In fact, Frances looks relatively well-adjusted when compared to the leads of Baumbach’s other movies. His work is full of intellectuals who seem to have picked up bad habits from good films: They are either sociopaths (Greenberg, The Squid and the Whale, Margot at the Wedding), sad sacks (Kicking and Screaming), or tormented by psychological hang-ups (Mr. Jealousy). Sometimes they are all of the above. The hermetic self-regard of these characters is pushed to 11: They’re incapable of detecting when their company is not wanted. Whereas Allen’s characters usually start at the top, Baumbach’s rarely, if ever, find professional success. Yet they presume to possess worldliness, and name-drop critiques of books they haven’t read alongside thoughts on places they’ve never visited—taking their cues from Allen’s promise that they will be heard, though they don’t have much to say. As the lead character in Greenberg (2010), played by Ben Stiller, explains, “A shrink said to me once that I have trouble living in the present, so I linger on the past because I felt like I never really lived it in the first place.”
Greenberg’s vision of the past is a notably incomplete one; he ignores the fact that the Jewish neurotic way of life was pulled out of the realm of self-seriousness more than a decade ago, by the most popular sitcom on TV. Jerry Seinfeld, telegraphing his every concern not only to the invented world of his program but also to a live studio audience primed for laughter, is the inflection point between Allen and Baumbach. Seinfeld elevated each petty dilemma (stolen vending machine candy, stuck in the queue at a Chinese restaurant) to the level of full-blown histrionics, exposing with good humor the kind of rote and inconsequential territory the Jewish intellectual’s mind often wanders into. (His schlemiel partner-in-crime Larry David pushes the conceit even further on Curb Your Enthusiasm, doubling down on Allen’s narcissism but trading in the fantasy world of support for a bubbling stew of negative energy from supporting players.) Baumbach’s characters, by appropriating Allen’s worries without Seinfeld’s goofy grin, are making themselves out to be purists of persnicketiness, pretending their own personal Show About Nothing is more than just that.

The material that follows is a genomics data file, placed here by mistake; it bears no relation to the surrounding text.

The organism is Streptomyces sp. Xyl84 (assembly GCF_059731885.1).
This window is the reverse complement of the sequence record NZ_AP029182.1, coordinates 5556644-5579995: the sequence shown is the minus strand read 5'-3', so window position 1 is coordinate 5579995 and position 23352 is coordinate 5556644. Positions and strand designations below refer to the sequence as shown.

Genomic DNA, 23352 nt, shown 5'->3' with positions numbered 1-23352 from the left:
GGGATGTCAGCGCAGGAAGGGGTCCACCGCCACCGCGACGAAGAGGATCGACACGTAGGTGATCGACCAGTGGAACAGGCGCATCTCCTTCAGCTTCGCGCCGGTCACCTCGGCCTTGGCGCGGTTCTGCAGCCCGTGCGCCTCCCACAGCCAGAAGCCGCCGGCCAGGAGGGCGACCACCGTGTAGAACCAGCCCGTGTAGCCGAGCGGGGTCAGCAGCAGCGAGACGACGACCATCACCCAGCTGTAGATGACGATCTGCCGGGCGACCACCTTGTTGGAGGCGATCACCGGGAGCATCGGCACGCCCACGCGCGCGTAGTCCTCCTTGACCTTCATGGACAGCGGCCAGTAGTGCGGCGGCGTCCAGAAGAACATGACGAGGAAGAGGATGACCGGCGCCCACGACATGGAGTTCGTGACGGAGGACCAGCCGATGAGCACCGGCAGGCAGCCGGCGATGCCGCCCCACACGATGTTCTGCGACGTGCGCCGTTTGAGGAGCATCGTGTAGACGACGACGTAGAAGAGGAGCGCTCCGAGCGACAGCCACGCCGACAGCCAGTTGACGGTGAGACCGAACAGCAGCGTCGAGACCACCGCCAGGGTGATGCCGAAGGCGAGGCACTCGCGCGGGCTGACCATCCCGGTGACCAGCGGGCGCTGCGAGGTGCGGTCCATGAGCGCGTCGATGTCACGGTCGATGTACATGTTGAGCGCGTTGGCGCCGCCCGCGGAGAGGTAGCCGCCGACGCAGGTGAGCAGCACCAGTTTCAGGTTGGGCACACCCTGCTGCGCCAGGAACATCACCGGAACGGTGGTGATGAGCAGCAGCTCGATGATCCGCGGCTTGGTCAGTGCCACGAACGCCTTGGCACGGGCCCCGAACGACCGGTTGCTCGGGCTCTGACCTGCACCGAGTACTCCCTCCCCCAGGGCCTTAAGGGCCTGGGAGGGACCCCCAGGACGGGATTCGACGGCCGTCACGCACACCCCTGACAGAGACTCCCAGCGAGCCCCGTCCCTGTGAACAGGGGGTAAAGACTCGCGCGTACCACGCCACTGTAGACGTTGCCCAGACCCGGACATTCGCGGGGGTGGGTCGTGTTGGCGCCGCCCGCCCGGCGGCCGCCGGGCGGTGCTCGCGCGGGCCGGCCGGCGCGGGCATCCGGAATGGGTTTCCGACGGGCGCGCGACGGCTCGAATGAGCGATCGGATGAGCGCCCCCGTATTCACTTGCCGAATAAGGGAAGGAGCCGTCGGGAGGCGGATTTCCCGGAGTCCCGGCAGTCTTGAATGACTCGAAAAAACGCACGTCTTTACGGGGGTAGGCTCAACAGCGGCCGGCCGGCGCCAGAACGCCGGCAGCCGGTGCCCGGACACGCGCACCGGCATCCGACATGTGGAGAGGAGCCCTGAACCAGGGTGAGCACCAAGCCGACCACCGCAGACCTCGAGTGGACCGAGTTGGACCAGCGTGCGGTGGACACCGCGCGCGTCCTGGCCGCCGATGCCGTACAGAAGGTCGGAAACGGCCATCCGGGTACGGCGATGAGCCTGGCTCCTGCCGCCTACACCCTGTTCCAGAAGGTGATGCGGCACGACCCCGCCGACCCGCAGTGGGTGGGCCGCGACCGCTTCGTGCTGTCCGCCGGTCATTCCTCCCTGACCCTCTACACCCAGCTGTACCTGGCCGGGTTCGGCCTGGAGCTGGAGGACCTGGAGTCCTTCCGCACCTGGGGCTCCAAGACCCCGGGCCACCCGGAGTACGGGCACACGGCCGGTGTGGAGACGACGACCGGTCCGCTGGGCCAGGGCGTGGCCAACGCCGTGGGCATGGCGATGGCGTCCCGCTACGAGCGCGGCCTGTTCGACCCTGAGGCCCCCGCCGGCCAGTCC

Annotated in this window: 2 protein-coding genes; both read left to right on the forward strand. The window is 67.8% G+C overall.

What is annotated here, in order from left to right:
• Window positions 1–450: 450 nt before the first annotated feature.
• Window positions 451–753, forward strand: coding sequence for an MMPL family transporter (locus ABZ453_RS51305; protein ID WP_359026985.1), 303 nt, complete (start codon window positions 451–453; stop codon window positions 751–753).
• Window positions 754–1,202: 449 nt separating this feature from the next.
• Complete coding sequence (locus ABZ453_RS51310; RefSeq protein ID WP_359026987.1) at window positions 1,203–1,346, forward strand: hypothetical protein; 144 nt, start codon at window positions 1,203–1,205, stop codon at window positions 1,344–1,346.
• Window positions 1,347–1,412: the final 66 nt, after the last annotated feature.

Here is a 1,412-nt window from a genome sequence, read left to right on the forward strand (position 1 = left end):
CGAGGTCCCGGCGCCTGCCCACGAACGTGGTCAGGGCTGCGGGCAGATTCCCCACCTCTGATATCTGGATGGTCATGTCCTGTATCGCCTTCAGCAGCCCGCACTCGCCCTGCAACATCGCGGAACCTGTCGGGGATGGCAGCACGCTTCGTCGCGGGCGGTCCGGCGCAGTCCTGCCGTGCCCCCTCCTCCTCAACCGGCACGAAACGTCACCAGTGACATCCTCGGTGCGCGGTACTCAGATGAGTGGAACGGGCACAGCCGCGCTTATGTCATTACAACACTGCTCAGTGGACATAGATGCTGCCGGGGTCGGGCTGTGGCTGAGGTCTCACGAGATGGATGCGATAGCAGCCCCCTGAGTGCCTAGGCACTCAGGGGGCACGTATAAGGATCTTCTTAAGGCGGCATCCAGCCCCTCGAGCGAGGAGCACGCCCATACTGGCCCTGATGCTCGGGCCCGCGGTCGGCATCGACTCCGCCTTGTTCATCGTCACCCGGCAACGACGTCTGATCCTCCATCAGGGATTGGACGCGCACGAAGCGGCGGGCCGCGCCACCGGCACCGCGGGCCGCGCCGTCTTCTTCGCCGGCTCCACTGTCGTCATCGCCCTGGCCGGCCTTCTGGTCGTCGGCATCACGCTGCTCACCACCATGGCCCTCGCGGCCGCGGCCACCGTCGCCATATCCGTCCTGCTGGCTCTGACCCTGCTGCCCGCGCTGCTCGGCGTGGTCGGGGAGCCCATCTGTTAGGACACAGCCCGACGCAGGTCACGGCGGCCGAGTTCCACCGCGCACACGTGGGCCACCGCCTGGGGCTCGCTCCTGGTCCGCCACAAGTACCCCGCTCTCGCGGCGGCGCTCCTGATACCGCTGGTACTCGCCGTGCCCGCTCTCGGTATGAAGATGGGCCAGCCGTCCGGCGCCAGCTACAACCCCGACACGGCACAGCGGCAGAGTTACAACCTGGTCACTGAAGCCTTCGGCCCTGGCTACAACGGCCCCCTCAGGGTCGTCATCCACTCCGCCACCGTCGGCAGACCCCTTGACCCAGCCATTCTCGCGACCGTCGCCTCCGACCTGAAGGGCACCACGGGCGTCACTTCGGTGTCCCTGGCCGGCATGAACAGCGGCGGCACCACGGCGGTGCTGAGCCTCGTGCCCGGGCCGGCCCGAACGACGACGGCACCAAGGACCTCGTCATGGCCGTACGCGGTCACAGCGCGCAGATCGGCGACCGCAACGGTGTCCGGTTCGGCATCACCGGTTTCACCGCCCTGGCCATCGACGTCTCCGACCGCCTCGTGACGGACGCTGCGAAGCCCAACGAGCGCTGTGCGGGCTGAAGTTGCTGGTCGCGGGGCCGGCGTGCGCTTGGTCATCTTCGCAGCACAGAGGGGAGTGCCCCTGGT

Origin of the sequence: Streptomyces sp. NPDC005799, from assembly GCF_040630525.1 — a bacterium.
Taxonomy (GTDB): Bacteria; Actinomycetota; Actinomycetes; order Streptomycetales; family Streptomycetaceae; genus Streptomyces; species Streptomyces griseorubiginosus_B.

A Baumbach picture is as relentless as an action flick when it comes to depicting its pervasive air of social unease: He never lets you forget how uncomfortable it is to listen to someone deliver a reference-laced monologue in everyday conversation. Like Allen, Baumbach undergoes therapy, and also like Allen, he jumped from one actress-muse romantic partner (ex-wife Jennifer Jason Leigh, who starred in Margot at the Wedding) to another (Gerwig, whom he first cast in Greenberg). But unlike Allen—the college-dropout son of an engraver and a bookkeeper—Baumbach grew up in a proudly intellectual family. His novelist/scholar father Jonathan Baumbach (who is Jewish) and film-critic mother Georgia Brown (who is Protestant) apparently love high culture but hate each other (at least as depicted in Squid). There’s a note of irony that the filmmaker with the working-class upbringing should be the one to envision a world where clinically depressed intellectuals are revered, while the one nurtured by intellectuals prefers a world where well-read malcontents are pariahs.